The UK continued in 2012 to support the work of the Extraordinary Chambers in the Court of Cambodia to deliver justice to millions of victims of the Khmer Rouge regime and hold to account the surviving most senior and responsible perpetrators.
In April, the trial in case 001 concluded with the Supreme Court Chamber upholding on appeal the guilty verdict on former Khmer Rouge prison guard Kaing Guek Eav, also known as “Duch”, for crimes against humanity and grave breaches of the Geneva Conventions of 1949. His sentence was increased from 35 years to life imprisonment. Trial proceedings in the first segment of case 002, dealing with crimes against humanity, continued, and are expected to conclude in 2013. On trial are three of the four remaining senior leaders of the Khmer Rouge regime. The fourth, Ieng Thirith, was released from custody in September having been found medically unfit to stand trial in 2011. In October, the court appointed Mark Harmon from the US as the new International Co-Investigating Judge. The Office of the Co-Investigating Judges started preliminary work for the pre-trial investigations in cases 003 and 004, which will be carried out in 2013.
The court faced severe financial difficulties throughout 2012 as it struggled to attract sufficient donations to cover its budget. The UK provided £750,000 to support the national component of the court in March and £600,000 to fund the international component in November. We also lobbied other countries, including those in the region that have not previously contributed, to offer support. Our own contribution helped to ensure that the court met its 2012 budget commitments and continued its work into 2013. We also worked with other donors in pressing the UN to streamline the court’s 2013 budget and to implement efficiencies.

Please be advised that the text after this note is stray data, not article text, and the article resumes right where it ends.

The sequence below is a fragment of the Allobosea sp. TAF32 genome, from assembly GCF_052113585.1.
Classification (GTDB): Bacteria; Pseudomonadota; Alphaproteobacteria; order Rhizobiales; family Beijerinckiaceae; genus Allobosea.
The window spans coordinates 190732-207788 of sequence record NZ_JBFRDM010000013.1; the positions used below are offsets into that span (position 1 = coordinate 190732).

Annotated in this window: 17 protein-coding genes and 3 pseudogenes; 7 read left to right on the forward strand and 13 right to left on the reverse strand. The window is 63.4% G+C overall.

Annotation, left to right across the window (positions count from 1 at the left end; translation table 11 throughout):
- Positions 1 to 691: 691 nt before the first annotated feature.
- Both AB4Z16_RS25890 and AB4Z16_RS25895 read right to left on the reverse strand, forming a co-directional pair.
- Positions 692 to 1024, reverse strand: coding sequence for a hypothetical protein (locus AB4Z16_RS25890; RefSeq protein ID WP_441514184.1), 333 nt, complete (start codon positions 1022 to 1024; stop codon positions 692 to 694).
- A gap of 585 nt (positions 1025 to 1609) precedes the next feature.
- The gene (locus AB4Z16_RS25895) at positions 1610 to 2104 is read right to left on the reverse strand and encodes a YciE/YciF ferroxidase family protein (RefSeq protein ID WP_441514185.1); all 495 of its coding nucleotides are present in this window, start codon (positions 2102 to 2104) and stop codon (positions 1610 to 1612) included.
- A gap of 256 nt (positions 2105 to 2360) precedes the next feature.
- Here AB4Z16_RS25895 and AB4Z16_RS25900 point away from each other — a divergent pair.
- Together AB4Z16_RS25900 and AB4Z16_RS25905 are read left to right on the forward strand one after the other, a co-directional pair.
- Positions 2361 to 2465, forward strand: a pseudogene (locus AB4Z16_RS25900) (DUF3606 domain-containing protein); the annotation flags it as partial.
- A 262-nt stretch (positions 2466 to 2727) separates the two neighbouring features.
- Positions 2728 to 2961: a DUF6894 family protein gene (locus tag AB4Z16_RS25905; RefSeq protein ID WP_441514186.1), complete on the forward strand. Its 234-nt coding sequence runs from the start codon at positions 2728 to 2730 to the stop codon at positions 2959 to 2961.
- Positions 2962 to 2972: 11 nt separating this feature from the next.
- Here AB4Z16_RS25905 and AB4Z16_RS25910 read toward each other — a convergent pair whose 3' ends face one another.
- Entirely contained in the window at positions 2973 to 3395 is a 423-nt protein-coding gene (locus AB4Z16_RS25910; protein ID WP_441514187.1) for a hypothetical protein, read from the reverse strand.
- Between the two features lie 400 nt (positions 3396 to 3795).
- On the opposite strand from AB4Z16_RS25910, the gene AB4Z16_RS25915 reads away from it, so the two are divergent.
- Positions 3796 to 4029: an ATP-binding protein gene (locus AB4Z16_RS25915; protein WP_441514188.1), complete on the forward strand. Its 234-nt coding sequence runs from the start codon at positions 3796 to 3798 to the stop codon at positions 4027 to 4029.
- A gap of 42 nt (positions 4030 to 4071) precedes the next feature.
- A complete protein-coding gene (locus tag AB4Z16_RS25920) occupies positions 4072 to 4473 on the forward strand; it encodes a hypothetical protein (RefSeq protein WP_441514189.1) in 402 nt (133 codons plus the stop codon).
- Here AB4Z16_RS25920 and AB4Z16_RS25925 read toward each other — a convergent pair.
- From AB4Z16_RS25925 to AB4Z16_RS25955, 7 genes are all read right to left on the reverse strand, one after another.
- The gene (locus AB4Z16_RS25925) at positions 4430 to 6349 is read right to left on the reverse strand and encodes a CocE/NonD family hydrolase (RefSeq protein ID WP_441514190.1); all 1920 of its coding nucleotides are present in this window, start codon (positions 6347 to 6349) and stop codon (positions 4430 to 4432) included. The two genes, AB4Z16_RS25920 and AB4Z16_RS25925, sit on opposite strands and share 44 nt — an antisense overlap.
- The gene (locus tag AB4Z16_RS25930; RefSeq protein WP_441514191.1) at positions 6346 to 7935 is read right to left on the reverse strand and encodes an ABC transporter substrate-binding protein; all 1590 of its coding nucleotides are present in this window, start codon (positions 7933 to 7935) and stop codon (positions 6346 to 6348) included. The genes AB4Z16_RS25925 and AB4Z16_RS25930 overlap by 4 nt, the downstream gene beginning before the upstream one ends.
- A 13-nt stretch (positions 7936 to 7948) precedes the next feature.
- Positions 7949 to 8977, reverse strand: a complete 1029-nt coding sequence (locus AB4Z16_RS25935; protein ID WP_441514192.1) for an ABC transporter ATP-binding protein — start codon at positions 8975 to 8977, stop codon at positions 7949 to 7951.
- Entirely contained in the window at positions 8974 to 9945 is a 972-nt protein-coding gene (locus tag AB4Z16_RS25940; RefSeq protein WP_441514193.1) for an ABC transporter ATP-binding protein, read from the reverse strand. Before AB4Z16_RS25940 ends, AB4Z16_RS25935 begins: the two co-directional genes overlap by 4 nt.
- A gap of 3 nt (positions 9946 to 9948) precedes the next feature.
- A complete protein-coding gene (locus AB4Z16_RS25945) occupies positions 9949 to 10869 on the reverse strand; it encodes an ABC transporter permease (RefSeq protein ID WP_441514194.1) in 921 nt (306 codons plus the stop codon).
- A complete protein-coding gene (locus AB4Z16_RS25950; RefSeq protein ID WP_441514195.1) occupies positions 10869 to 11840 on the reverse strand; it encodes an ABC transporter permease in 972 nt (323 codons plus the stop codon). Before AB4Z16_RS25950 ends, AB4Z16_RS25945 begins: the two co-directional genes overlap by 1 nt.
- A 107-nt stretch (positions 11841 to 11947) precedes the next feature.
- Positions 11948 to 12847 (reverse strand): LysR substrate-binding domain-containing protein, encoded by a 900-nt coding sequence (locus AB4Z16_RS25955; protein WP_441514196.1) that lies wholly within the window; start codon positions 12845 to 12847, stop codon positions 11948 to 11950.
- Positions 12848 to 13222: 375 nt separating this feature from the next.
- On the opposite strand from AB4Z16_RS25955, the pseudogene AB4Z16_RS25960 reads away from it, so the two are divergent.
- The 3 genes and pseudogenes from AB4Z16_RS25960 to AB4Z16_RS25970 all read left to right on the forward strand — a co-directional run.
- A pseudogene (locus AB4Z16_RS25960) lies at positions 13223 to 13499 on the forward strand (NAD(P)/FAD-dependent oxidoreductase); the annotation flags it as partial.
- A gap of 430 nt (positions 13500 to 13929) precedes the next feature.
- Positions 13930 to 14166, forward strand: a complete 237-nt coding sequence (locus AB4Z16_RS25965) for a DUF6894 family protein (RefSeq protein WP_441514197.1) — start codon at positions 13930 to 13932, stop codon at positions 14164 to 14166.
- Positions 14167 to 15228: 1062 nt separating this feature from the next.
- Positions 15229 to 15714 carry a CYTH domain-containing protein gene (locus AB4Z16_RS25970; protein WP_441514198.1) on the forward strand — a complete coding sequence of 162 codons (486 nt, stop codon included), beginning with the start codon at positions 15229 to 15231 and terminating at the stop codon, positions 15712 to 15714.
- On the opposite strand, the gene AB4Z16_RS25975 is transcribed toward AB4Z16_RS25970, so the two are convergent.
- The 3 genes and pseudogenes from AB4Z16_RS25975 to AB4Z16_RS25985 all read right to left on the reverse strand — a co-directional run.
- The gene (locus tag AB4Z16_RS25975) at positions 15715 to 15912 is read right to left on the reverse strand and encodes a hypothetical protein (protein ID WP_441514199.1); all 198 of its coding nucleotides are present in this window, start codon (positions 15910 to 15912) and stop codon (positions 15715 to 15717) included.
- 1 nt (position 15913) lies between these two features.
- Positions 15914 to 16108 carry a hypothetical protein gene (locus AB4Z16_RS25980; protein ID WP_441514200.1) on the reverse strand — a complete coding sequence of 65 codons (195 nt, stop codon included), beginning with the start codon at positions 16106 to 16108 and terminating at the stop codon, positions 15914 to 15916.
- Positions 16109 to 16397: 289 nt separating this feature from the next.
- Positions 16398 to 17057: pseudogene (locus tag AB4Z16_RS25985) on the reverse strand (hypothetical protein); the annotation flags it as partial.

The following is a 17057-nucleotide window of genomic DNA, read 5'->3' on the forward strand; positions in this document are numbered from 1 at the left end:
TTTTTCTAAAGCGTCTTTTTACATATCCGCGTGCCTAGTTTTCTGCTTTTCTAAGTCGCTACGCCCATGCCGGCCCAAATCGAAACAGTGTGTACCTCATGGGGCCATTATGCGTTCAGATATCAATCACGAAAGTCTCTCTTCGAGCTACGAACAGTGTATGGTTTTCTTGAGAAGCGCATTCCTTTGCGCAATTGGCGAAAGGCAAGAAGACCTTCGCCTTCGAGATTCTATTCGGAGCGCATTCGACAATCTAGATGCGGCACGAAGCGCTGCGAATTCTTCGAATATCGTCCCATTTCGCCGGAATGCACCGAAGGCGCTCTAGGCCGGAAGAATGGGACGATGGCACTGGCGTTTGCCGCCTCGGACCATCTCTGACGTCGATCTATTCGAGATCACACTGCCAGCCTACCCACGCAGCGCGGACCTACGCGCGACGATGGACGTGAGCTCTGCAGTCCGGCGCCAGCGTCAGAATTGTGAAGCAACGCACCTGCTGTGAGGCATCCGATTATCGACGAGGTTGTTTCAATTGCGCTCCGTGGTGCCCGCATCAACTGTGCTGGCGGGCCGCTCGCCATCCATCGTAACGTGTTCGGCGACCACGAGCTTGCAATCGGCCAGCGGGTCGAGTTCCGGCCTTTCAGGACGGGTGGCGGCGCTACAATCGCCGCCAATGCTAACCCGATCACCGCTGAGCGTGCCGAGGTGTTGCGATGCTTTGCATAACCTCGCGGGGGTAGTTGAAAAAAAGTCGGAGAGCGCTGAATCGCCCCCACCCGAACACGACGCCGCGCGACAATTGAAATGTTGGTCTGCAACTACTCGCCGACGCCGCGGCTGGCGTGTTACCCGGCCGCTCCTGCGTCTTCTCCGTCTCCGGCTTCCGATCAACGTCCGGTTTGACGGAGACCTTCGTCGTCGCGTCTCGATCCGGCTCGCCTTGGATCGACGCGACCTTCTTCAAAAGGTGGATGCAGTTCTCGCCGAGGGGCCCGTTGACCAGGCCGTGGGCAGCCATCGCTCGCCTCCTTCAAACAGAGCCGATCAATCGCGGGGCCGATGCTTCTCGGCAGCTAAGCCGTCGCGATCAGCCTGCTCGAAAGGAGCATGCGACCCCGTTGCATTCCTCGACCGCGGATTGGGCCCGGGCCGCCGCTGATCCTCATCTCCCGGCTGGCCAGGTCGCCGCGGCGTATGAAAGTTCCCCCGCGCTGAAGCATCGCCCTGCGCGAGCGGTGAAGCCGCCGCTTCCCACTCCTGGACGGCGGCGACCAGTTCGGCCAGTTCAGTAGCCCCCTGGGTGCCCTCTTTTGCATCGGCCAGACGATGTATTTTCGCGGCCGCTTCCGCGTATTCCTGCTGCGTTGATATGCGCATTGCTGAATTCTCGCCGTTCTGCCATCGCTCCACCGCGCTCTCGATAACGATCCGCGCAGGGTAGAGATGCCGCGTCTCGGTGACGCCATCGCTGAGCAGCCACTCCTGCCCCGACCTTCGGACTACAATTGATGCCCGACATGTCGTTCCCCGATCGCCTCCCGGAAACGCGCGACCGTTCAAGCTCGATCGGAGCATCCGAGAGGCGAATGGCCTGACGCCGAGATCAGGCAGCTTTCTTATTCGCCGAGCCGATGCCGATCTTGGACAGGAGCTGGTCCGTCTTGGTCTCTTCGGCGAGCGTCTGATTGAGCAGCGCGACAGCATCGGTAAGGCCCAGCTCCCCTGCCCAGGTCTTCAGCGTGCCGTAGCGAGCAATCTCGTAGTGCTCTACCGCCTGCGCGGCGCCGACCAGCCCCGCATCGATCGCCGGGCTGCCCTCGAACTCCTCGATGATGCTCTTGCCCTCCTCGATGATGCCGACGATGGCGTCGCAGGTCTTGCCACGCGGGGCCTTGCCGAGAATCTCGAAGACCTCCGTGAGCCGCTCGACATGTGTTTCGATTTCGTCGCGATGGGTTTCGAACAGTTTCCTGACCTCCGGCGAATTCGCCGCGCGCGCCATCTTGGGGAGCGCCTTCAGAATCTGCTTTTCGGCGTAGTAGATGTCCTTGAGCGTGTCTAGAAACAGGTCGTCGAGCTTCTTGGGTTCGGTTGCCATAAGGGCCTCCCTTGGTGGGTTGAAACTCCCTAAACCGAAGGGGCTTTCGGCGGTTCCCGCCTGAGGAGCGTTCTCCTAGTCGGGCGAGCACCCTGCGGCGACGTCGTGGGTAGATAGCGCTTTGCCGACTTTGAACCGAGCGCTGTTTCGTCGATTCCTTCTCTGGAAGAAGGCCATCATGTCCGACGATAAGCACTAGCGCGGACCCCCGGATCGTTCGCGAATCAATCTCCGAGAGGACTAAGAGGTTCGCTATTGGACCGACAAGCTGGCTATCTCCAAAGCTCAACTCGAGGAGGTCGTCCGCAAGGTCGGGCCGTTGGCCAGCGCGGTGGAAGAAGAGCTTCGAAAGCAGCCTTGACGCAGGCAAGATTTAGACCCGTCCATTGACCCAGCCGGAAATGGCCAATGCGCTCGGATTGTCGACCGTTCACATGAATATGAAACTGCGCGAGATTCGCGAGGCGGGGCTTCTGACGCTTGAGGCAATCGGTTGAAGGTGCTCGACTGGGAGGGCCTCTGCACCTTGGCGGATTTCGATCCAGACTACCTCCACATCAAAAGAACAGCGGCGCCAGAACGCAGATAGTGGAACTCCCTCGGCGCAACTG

In 2013, we will continue to support the court to help to ensure that it is able to conclude its work. There remains a significant shortfall in its 2013 budget, which will be a priority for the UK and other donors.